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I've defeloped a GWT + GAE app using GWT RPC mechanism for client-server communication. Now, I want to integrate some of the services offered in an Android app. But I have discovered that this implementation is no longer recommended and has been removed from GPE 3.0 (google eclipse plugin), so the cloud endpoints is now used (RPC tooling not available for appengine connected android project for GPE 3.2?).

I would like to know why is this method adopted (and the other one removed suddenly), because the code needed for implementing client-server communication seams much more complicated (for me at least) when using Cloud Endpoints, rather than GWT's RPC, where it's very easy to add new classes, the code seamed very easy to scale.

Why is Cloud Endpoint better than GWT RPC? What are the advantages and disadvantages of these two approaches ?

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2 Answers 2

The advantage of cloud endpoints (and other REST/JSON based solutions) compared to GWT/RPC is that they are language agnostic. In the case of cloud endpoints, Google tooling directly supports Android, Web, and iOS, but since they generate a description of the interface they can also support any technology that can use that description.

Endpoints also makes OAUTH authentication relatively easy, but I can't comment on how that compares to GWT.

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My personal opinion: they both suck, because they are proprietary and opaque. Google is a great engineering company, but this two are IMO both a mistake. I guess they wanted to tie developers to their proprietary APIs - this is so MS from 1990s.

I use REST+JSON. My personal favourites are RESTEasy + Jackson, which work flawlessly on GAE.

Advantages:

  1. Flexible serialising: Jackson can make advanced mappings between classes and JSON (multi-to-one, embedded, getters/setters, etc), you can also write custom serializers.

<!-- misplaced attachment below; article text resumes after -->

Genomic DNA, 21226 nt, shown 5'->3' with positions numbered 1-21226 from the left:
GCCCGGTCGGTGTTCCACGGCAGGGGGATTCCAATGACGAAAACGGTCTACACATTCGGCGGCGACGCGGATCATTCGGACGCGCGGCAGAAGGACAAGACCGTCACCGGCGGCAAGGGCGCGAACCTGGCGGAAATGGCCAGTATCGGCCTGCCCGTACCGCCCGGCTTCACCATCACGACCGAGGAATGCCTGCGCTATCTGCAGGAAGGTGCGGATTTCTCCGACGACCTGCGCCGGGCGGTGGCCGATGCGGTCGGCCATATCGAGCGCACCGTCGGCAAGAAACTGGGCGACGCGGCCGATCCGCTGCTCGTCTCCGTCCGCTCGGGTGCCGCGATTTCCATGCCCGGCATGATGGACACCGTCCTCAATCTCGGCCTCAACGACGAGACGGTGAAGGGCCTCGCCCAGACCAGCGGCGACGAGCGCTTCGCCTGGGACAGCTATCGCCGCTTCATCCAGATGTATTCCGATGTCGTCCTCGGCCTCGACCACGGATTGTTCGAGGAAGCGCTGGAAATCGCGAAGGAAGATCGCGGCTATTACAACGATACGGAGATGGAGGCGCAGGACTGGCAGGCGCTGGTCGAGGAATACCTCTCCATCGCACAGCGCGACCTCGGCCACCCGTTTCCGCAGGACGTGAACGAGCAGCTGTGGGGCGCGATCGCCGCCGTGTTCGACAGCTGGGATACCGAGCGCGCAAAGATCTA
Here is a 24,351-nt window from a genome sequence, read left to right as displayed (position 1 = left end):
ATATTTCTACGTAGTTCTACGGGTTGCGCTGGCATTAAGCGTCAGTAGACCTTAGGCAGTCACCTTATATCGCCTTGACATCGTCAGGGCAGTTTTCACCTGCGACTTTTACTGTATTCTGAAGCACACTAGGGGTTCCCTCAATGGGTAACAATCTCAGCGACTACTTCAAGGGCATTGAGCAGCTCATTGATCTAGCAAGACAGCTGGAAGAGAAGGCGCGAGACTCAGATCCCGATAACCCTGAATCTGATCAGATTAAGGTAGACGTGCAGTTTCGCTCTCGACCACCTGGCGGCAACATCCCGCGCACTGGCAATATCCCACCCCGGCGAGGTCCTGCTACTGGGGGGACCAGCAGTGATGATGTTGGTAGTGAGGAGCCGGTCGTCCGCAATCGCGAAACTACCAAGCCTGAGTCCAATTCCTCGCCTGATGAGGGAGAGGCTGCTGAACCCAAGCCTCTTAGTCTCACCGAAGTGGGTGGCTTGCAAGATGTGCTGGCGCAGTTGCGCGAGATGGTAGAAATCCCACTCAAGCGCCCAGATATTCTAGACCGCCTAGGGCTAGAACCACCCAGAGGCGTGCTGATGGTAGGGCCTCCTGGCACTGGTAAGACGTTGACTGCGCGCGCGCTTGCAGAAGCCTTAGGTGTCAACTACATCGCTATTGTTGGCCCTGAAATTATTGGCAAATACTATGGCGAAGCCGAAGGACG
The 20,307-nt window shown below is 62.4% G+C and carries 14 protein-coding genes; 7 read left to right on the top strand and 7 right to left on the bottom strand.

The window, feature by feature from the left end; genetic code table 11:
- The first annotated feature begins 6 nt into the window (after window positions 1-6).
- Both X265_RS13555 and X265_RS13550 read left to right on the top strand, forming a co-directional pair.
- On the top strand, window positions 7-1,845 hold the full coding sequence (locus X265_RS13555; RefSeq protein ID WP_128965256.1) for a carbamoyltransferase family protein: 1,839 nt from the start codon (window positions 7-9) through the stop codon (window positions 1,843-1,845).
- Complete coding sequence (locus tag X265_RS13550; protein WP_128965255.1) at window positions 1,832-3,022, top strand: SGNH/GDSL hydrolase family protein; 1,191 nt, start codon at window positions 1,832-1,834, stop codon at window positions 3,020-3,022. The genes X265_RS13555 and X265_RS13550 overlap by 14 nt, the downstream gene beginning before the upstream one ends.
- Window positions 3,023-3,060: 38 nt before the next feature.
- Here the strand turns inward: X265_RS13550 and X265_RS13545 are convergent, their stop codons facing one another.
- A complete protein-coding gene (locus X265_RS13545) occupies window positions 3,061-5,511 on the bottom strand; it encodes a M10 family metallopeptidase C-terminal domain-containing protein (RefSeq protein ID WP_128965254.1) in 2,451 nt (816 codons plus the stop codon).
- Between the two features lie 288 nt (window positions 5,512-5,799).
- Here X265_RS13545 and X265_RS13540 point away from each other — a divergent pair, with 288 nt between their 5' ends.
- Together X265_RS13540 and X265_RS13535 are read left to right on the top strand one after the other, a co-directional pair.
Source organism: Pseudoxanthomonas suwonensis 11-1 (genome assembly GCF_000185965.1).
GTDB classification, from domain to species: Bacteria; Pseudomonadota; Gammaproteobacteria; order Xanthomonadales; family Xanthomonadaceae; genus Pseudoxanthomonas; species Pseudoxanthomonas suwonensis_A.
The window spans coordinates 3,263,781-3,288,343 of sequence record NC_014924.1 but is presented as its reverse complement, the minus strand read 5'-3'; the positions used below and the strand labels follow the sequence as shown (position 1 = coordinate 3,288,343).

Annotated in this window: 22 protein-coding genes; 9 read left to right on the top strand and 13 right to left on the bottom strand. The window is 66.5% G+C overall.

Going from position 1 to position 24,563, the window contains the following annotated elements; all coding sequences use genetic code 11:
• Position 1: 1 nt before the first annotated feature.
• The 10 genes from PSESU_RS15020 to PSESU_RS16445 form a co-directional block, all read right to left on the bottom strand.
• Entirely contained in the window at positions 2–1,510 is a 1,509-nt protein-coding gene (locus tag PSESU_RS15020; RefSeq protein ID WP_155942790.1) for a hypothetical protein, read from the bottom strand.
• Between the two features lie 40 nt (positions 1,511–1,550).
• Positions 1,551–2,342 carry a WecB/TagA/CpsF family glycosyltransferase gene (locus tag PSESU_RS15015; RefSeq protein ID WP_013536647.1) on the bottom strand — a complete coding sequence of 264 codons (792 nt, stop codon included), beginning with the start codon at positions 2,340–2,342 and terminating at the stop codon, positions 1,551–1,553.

2. Full control of the stack: you can have multiple endpoints (e.g. public/private) with different configs, you can also intercept and augment requests, custom exception handling (throw custom exception -> RESTEasy creates custom JSON as response)
  3. Interceptors allow for use of standard or custom authentication schemes
  4. Fully open sourced and using standard protocol and serialization format: easy to inspect what is going on in browser
  5. Portable: works on all servlet-based servers and clients (browsers, Android, iPhone, etc..)

Granted, the learning curve is a bit higher, but at least you'll be in control.

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Thank you very much for your response, Peter. My main issue is that i cannot make substantial changes to the server side code. The services i need to use are already implemented using RPC )because i use GWT on the client side). I thought Google will not "abandon" GWT so easily... –  ice13ill Oct 29 '13 at 13:48
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GWT is open-source and not "owned" by Google anymore: gwtproject.org/steering.html However, I still believe that GWT-RPC is inflexible. –  Peter Knego Oct 29 '13 at 13:52
    
One way to solve your solution is to create a "business" layer - basically a set of service classes whose methods return/take POJOs. Then any communication layer (GWT-RPC, Cloud Endpoints, REST/JSON) can call the business layer and convert POJOs however it wants. This way your core code would be technology independent and you could easily introduce new comm layers. –  Peter Knego Oct 29 '13 at 13:55

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